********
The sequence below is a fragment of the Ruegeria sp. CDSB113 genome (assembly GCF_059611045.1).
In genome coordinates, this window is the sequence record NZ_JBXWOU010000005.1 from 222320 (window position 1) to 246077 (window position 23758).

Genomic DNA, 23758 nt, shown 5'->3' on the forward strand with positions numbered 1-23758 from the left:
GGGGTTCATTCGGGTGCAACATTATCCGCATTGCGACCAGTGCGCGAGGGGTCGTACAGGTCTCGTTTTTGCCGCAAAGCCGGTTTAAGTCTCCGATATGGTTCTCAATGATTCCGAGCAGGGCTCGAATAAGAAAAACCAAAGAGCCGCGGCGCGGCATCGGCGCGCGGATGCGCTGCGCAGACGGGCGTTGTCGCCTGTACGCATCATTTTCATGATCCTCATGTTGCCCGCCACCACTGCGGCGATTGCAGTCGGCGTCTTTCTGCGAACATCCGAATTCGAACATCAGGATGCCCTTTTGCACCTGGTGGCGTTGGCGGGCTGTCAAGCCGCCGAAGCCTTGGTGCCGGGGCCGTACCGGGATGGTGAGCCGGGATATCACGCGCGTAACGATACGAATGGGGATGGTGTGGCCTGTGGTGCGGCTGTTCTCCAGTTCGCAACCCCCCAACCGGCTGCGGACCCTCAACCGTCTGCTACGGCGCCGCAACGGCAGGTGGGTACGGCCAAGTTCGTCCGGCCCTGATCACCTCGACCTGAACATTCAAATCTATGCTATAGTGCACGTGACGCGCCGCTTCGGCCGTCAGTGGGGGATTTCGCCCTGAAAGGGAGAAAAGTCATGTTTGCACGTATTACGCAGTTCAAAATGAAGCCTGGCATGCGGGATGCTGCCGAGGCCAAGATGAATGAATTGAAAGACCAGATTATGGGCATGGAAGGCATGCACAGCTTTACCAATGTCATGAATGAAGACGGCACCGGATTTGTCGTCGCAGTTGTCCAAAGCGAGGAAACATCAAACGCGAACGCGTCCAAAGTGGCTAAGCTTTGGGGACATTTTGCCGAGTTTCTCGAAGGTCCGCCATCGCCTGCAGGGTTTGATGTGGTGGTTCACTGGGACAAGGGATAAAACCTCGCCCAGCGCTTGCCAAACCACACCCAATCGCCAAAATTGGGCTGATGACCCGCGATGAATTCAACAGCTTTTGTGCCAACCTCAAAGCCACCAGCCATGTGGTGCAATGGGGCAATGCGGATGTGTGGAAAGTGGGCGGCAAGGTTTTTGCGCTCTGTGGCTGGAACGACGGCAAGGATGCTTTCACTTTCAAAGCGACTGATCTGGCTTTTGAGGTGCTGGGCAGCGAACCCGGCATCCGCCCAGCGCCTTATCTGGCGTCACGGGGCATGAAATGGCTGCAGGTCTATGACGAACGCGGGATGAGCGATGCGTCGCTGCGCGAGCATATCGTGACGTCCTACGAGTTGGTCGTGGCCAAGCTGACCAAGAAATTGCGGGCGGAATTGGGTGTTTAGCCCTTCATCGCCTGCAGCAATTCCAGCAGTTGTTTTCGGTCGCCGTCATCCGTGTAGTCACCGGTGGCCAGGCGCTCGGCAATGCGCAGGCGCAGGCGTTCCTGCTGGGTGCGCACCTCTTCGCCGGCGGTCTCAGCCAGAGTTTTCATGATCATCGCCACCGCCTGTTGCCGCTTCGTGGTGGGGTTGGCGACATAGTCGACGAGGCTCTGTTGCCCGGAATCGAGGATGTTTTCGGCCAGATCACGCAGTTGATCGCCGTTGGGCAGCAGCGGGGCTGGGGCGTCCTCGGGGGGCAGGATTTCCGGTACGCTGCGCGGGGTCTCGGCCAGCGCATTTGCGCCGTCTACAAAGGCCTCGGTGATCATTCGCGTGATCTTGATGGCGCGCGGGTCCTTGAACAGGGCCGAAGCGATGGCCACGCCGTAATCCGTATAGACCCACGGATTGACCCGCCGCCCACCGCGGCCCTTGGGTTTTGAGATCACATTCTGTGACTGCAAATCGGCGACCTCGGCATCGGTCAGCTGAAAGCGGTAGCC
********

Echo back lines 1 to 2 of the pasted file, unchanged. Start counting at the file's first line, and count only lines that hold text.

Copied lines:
The sequence below is a fragment of the Ruegeria sp. CDSB113 genome (assembly GCF_059611045.1).
In genome coordinates, this window is the sequence record NZ_JBXWOU010000005.1 from 222320 (window position 1) to 246077 (window position 23758).